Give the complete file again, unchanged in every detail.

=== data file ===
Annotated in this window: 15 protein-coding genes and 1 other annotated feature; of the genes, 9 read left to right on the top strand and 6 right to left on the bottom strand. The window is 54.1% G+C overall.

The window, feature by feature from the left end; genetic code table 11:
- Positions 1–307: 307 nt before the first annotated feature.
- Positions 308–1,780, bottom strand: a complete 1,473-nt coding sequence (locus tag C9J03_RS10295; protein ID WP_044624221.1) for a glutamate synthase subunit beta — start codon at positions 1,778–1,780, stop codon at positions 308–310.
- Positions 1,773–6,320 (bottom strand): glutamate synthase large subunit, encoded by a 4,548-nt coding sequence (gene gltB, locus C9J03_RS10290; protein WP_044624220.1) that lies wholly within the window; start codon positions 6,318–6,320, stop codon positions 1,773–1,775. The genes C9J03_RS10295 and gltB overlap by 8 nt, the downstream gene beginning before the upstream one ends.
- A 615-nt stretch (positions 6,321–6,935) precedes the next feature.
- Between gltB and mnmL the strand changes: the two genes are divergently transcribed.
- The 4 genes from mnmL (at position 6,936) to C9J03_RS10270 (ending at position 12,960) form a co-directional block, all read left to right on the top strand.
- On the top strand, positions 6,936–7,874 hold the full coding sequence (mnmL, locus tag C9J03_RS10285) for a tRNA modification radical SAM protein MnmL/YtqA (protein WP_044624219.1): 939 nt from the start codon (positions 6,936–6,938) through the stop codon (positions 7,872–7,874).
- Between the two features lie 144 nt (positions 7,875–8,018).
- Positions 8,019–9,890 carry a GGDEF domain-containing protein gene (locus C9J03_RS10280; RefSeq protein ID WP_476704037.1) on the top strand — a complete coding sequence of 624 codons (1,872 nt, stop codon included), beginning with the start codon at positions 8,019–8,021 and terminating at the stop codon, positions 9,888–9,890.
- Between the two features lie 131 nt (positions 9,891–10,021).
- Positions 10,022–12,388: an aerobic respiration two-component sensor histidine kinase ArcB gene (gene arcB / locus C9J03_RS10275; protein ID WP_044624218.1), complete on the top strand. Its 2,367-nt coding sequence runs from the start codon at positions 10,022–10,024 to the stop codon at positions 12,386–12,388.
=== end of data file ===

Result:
Annotated in this window: 15 protein-coding genes and 1 other annotated feature; of the genes, 9 read left to right on the top strand and 6 right to left on the bottom strand. The window is 54.1% G+C overall.

The window, feature by feature from the left end; genetic code table 11:
- Positions 1–307: 307 nt before the first annotated feature.
- Positions 308–1,780, bottom strand: a complete 1,473-nt coding sequence (locus tag C9J03_RS10295; protein ID WP_044624221.1) for a glutamate synthase subunit beta — start codon at positions 1,778–1,780, stop codon at positions 308–310.
- Positions 1,773–6,320 (bottom strand): glutamate synthase large subunit, encoded by a 4,548-nt coding sequence (gene gltB, locus C9J03_RS10290; protein WP_044624220.1) that lies wholly within the window; start codon positions 6,318–6,320, stop codon positions 1,773–1,775. The genes C9J03_RS10295 and gltB overlap by 8 nt, the downstream gene beginning before the upstream one ends.
- A 615-nt stretch (positions 6,321–6,935) precedes the next feature.
- Between gltB and mnmL the strand changes: the two genes are divergently transcribed.
- The 4 genes from mnmL (at position 6,936) to C9J03_RS10270 (ending at position 12,960) form a co-directional block, all read left to right on the top strand.
- On the top strand, positions 6,936–7,874 hold the full coding sequence (mnmL, locus tag C9J03_RS10285) for a tRNA modification radical SAM protein MnmL/YtqA (protein WP_044624219.1): 939 nt from the start codon (positions 6,936–6,938) through the stop codon (positions 7,872–7,874).
- Between the two features lie 144 nt (positions 7,875–8,018).
- Positions 8,019–9,890 carry a GGDEF domain-containing protein gene (locus C9J03_RS10280; RefSeq protein ID WP_476704037.1) on the top strand — a complete coding sequence of 624 codons (1,872 nt, stop codon included), beginning with the start codon at positions 8,019–8,021 and terminating at the stop codon, positions 9,888–9,890.
- Between the two features lie 131 nt (positions 9,891–10,021).
- Positions 10,022–12,388: an aerobic respiration two-component sensor histidine kinase ArcB gene (gene arcB / locus C9J03_RS10275; protein ID WP_044624218.1), complete on the top strand. Its 2,367-nt coding sequence runs from the start codon at positions 10,022–10,024 to the stop codon at positions 12,386–12,388.